Police Officer Gregory Mosier
Kansas City (MO) Police Department
WASHINGTON, D.C. — The National Law Enforcement Officers Memorial Fund (NLEOMF) has announced the selection of Police Officer Gregory Mosier, of the Kansas City, MO, Police Department, as its Officer of the Month for August 2003. Officer Mosier is assigned to the Metro Patrol Division.
Originally planning a career in medicine, Greg Mosier was lured to law enforcement as he felt it afforded him the same opportunity to help our nation's citizens, but in a more challenging and exciting atmosphere. Knowing this, his friends and colleagues still affectionately refer to him as "Doc". Joining the department in 2000, Officer Mosier's personnel jacket reads like a text book every young law enforcement officer should read. Just as in medicine where the battles against disease and injury are fought by teams of professionals, Mosier knew that the battles against those determined to wreak havoc on our communities would require he and his partners to adopt that same team-work philosophy.
During the early morning hours of March 26, 2003, Officers Mosier, Aaron Shillcutt and David Ferber III were responding to a call for assistance when they heard screams and shattering glass. The residents of a home, which was engulfed in flames, were trapped inside and frantically calling for help. A family member had managed to escape, and was able to tell the officers the number of whereabouts of those trapped inside. The burglar bars on the windows, designed to keep the occupants safe from intruders, now held this family hostage. Although flames blocked both the front and rear doors, with little regard for their own safety, the three officers entered crawling under a wall of flames to reach the desperate victims inside.
Unable to visualize their whereabouts through the thick black smoke, Officers Mosier, Ferber & Shillcut inched their way in the direction of the terrified voices. They made this hazardous trip repeatedly until the two adults and five children trapped inside the inferno were rescued. Thrilled that all seven residents were safe but concerned that Officer Ferber was not present, Officers Mosier and Shillcut reentered the structure one last time. There they found Officer Ferber, suddenly overcome by smoke inhalation, struggling to crawl toward the exit. His was the eighth life saved that evening.
Not five months later, Officer Mosier and his partner Officer Hanson become involved in a situation which no doubt had impacted on the drug trade in Kansas City. Knowing that a large amount of methamphetamine was being distributed in the area, Officers Mosier & Hanson ran a license plate check on a vehicle whose driver was acting suspiciously and as they had surmised, the plates had been issued to different make and model vehicle. Realizing his vehicle was being observed by the officers, the suspected spun off making every effort to lose the tail. Once apprehended, they officers learned not only that the driver had a suspended driver's license, but that he was in fact a known narcotics distributor. A subsequent search revealed drug paraphernalia and quantities of methamphetamine.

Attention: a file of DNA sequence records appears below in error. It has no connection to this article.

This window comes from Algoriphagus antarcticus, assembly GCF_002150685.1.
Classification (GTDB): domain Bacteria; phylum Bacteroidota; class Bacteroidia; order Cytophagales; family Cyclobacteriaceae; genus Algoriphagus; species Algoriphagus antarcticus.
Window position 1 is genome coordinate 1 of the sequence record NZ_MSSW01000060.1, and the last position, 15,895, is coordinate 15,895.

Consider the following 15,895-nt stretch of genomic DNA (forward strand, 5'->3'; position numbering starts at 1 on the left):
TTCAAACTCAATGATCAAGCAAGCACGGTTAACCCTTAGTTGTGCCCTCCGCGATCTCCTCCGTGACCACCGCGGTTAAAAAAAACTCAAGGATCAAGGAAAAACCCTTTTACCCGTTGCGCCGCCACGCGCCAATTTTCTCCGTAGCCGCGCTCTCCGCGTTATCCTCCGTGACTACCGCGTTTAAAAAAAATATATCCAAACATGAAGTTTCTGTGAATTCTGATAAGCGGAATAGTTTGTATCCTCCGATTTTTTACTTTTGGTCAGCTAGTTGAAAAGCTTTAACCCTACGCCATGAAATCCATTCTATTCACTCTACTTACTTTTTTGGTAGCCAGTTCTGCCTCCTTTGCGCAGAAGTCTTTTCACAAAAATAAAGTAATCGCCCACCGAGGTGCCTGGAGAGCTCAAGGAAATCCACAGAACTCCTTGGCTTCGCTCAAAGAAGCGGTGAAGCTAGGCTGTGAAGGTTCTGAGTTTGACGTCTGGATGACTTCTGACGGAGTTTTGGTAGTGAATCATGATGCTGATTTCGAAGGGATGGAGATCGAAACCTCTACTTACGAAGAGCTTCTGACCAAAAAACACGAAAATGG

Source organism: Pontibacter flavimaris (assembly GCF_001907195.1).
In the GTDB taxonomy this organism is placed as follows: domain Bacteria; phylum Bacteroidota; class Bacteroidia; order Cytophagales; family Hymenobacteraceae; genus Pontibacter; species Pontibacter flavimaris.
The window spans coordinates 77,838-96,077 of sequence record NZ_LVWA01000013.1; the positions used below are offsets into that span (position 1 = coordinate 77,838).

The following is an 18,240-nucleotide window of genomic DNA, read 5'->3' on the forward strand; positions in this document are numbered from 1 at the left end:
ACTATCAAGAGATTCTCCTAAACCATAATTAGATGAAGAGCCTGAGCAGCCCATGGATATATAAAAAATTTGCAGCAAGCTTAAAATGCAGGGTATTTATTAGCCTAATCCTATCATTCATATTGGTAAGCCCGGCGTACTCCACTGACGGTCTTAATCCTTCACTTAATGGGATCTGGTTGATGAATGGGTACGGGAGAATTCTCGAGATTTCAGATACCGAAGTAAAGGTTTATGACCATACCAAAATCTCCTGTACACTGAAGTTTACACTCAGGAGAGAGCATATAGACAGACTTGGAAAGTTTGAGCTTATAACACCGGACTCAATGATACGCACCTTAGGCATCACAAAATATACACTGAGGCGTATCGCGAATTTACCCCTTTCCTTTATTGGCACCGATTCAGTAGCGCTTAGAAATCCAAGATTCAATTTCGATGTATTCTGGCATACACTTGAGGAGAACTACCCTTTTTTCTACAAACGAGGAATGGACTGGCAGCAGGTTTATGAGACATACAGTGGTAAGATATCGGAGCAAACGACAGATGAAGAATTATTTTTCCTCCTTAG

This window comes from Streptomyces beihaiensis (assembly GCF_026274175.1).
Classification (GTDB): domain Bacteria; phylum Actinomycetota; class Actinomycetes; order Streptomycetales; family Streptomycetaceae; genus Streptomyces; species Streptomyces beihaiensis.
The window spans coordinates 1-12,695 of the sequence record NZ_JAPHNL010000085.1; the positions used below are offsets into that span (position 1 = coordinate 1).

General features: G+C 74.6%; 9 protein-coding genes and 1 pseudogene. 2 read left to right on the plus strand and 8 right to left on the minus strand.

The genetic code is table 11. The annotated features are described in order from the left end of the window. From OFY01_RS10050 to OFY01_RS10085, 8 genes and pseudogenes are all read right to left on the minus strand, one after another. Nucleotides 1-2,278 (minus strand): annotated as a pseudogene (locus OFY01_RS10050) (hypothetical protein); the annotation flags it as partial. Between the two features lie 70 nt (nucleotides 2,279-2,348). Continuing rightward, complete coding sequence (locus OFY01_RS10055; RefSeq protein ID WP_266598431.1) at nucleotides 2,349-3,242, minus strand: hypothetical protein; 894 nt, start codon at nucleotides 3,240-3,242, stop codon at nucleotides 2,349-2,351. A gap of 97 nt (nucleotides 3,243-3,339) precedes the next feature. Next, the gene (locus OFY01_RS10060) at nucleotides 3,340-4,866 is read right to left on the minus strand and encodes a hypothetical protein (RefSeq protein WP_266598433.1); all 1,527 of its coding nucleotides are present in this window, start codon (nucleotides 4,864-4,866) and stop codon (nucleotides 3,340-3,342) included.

Ironically, this team player has had to battle his toughest adversary alone. During a routine physical exam in the summer of 2002, Officer Mosier, then only 26 years old, was diagnosed with cancer. He underwent painful surgery and endured several cycles of chemotherapy and radiation treatments. Sergeant Sean Hess stated colleagues marveled at the fact that throughout this entire ordeal, "Officer Mosier maintained an upbeat, positive attitude and approached the situation with the same determination and tenacity that he exhibits at work. Greg is the very epitome of what a police officer should strive to be and is an example of what our nation needs and expects from its law enforcement officers."
Officer Mosier has been honored countless times for his actions in the line of duty and his commitment to his community. He has received twelve Supervisory Notices, two Letters of Appreciation, two Division Letters of Appreciation, one Chief's Letter of Appreciation, and seven Division Letters of Commendation. Of particular note, Officer Mosier's supervisors and peers unanimously selected him to receive the department's Watch-I Metro Patrol Officer of the Year award, presented to the officer "who demonstrates outstanding policing skills and positively interacts with his partner and with the community". Declared cancer free by his physicians, Mosier has returned to the job he loves.